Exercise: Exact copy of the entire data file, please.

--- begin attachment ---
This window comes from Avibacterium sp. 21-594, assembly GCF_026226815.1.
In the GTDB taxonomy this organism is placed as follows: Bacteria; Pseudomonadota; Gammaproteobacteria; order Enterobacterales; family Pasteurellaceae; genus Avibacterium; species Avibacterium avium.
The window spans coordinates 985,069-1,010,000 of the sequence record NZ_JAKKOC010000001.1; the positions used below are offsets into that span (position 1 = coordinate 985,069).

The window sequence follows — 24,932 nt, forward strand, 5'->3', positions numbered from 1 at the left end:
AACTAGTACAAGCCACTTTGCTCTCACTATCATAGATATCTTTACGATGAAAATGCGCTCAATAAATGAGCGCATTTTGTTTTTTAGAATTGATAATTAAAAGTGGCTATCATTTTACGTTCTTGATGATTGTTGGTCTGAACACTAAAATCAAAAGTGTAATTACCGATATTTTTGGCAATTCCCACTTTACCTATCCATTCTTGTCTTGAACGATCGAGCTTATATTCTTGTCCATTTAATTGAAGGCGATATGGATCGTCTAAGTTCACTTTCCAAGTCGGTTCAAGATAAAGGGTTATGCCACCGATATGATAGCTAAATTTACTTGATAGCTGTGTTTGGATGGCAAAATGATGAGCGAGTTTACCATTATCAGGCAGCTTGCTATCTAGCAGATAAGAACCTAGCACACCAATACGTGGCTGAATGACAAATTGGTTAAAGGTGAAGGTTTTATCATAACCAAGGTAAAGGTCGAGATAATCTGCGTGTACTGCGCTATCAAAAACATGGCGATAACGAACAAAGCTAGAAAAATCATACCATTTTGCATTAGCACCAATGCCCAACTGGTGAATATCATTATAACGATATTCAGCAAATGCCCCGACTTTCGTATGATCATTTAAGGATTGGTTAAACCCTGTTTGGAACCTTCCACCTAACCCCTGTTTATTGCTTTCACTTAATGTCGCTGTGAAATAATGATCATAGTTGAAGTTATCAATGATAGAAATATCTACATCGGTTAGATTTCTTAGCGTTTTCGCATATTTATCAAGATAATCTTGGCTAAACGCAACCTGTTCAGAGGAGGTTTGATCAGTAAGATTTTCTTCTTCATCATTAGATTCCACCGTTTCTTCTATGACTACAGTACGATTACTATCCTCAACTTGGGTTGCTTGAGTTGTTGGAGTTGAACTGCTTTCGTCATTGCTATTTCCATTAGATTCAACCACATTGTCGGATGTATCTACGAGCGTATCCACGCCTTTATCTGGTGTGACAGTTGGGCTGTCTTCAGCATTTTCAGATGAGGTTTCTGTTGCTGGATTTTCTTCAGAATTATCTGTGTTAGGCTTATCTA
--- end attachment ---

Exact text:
This window comes from Avibacterium sp. 21-594, assembly GCF_026226815.1.
In the GTDB taxonomy this organism is placed as follows: Bacteria; Pseudomonadota; Gammaproteobacteria; order Enterobacterales; family Pasteurellaceae; genus Avibacterium; species Avibacterium avium.
The window spans coordinates 985,069-1,010,000 of the sequence record NZ_JAKKOC010000001.1; the positions used below are offsets into that span (position 1 = coordinate 985,069).

The window sequence follows — 24,932 nt, forward strand, 5'->3', positions numbered from 1 at the left end:
AACTAGTACAAGCCACTTTGCTCTCACTATCATAGATATCTTTACGATGAAAATGCGCTCAATAAATGAGCGCATTTTGTTTTTTAGAATTGATAATTAAAAGTGGCTATCATTTTACGTTCTTGATGATTGTTGGTCTGAACACTAAAATCAAAAGTGTAATTACCGATATTTTTGGCAATTCCCACTTTACCTATCCATTCTTGTCTTGAACGATCGAGCTTATATTCTTGTCCATTTAATTGAAGGCGATATGGATCGTCTAAGTTCACTTTCCAAGTCGGTTCAAGATAAAGGGTTATGCCACCGATATGATAGCTAAATTTACTTGATAGCTGTGTTTGGATGGCAAAATGATGAGCGAGTTTACCATTATCAGGCAGCTTGCTATCTAGCAGATAAGAACCTAGCACACCAATACGTGGCTGAATGACAAATTGGTTAAAGGTGAAGGTTTTATCATAACCAAGGTAAAGGTCGAGATAATCTGCGTGTACTGCGCTATCAAAAACATGGCGATAACGAACAAAGCTAGAAAAATCATACCATTTTGCATTAGCACCAATGCCCAACTGGTGAATATCATTATAACGATATTCAGCAAATGCCCCGACTTTCGTATGATCATTTAAGGATTGGTTAAACCCTGTTTGGAACCTTCCACCTAACCCCTGTTTATTGCTTTCACTTAATGTCGCTGTGAAATAATGATCATAGTTGAAGTTATCAATGATAGAAATATCTACATCGGTTAGATTTCTTAGCGTTTTCGCATATTTATCAAGATAATCTTGGCTAAACGCAACCTGTTCAGAGGAGGTTTGATCAGTAAGATTTTCTTCTTCATCATTAGATTCCACCGTTTCTTCTATGACTACAGTACGATTACTATCCTCAACTTGGGTTGCTTGAGTTGTTGGAGTTGAACTGCTTTCGTCATTGCTATTTCCATTAGATTCAACCACATTGTCGGATGTATCTACGAGCGTATCCACGCCTTTATCTGGTGTGACAGTTGGGCTGTCTTCAGCATTTTCAGATGAGGTTTCTGTTGCTGGATTTTCTTCAGAATTATCTGTGTTAGGCTTATCTA